Besides typing commands into the Syntax Editor window, most of them can also be pasted into it by clicking through SPSS’ menu options. Like so, SPSS users unfamiliar with syntax can still use it. But why use syntax if SPSS has such a nice menu?
The basic point is that syntax can be saved, corrected, rerun and shared between projects or users. Your syntax makes your SPSS work replicable. If anybody raises any doubts regarding your outcomes, you can show exactly what you did and -if needed- correct and rerun it in seconds.
For non SPSS users, the look and feel of SPSS’ Syntax Editor window probably come closest to Notepad: a single window basically just containing plain text.
Opening Data Files
SPSS has its own data file format. Other file formats it easily deals with include MS Excel, plain text files, SQL, Stata and SAS.
Web analytics data -often downloaded as Excel files- can easily be opened and further analyzed in SPSS
In real world research, raw data usually need some editing before they can be properly analyzed. Typical examples are creating means or sums as new variables, restructuring data or detecting and removing unlikely observations. SPSS performs such tasks -and more complex ones- with amazing efficiency.
For getting things done fast, SPSS contains many numeric functions, string functions, date functions and other handy routines.
Tables and Charts
All basic tables and charts can be created easily and fast in SPSS. Typical examples are demonstrated under Data Analysis. A real weakness of SPSS is that its charts tend to be ugly and often have a clumsy layout. A great way to overcome this problem is developing and applying SPSS chart templates. Doing so, however, requires a fair amount of effort and expertise.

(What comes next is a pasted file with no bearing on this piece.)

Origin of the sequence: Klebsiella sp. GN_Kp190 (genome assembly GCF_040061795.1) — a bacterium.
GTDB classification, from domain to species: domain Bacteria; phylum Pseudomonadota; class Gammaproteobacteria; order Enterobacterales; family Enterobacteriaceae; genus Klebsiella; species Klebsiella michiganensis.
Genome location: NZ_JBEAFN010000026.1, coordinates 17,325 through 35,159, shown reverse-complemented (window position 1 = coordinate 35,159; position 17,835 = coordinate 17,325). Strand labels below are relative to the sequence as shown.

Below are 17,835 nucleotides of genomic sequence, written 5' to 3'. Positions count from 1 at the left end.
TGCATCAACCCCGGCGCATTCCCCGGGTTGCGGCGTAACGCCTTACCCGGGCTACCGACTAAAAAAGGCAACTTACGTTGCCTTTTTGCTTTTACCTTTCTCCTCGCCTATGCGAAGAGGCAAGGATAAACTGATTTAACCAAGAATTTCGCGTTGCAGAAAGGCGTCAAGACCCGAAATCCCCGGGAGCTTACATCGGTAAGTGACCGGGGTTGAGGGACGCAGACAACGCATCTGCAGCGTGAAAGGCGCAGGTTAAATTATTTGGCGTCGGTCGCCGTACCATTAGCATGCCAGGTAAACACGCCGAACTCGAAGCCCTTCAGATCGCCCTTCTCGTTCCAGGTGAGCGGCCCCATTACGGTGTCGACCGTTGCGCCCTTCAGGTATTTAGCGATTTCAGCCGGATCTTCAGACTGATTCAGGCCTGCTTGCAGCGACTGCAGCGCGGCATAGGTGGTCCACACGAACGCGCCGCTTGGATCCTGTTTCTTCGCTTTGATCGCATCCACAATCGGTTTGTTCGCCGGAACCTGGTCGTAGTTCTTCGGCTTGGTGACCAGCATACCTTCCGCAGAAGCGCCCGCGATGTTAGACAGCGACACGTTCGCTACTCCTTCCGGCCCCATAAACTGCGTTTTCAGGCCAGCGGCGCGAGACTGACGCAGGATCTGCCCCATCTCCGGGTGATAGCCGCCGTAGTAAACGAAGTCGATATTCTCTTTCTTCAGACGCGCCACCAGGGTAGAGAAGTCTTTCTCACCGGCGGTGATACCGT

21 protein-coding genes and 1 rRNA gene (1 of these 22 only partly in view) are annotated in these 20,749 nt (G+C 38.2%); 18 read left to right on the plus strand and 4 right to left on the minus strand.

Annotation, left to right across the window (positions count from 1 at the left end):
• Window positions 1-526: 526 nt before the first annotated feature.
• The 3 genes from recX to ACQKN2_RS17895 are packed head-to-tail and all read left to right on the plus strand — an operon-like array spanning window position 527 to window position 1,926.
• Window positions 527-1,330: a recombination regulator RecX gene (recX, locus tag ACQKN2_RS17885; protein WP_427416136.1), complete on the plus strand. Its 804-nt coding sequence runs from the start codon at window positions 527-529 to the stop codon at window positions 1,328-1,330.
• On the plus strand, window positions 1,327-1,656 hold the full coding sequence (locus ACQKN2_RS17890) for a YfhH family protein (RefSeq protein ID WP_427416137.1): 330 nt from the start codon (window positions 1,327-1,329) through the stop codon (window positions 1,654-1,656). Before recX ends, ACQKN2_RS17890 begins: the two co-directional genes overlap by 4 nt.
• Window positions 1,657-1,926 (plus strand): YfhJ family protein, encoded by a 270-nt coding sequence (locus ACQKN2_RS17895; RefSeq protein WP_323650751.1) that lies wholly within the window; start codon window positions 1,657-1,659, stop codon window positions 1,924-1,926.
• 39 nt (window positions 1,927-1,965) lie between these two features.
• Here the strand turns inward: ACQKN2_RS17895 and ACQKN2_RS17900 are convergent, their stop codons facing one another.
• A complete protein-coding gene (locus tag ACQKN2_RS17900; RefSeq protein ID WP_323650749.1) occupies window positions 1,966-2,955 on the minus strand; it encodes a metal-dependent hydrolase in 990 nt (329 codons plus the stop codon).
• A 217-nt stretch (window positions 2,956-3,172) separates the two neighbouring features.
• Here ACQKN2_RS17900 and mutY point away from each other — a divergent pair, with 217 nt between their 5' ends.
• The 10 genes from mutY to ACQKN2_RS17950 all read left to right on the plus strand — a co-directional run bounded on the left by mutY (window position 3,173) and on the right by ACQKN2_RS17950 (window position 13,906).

SPSS clustered bar chart with chart template applied
SPSS contains all basic statistical tests and multivariate analyses such as
- chi-square tests;
- correlations and other association measures;
- nonparametric tests;
- factor analysis;
- cluster analysis.
Some analyses are available only after purchasing additional SPSS options on top of the main program. An overview of all commands and the options to which they belong is presented in Overview All SPSS Commands.
SPSS One Sample T-Test Output Example
Saving Data and Output
SPSS data can be saved as a variety of file formats, including
- MS Excel;
- plain text (.txt or .csv);
The options for output are even more elaborate: charts are often copy-pasted as images in .png format. For tables, rich text format is often used because it retains the tables’ layout, fonts and borders.
Besides copy-pasting individual output items, all output items can be exported in one go to .pdf, HTML, MS Word and many other file formats. A terrific strategy for writing a report is creating an SPSS output file with nicely styled tables and chart. Then export the entire document to Word and insert explanatory text and titles between the output items.
Right, I hope that gives at least a basic idea of what SPSS is and what it does. Let’s now explore SPSS in some more detail, starting off with the Data Editor window.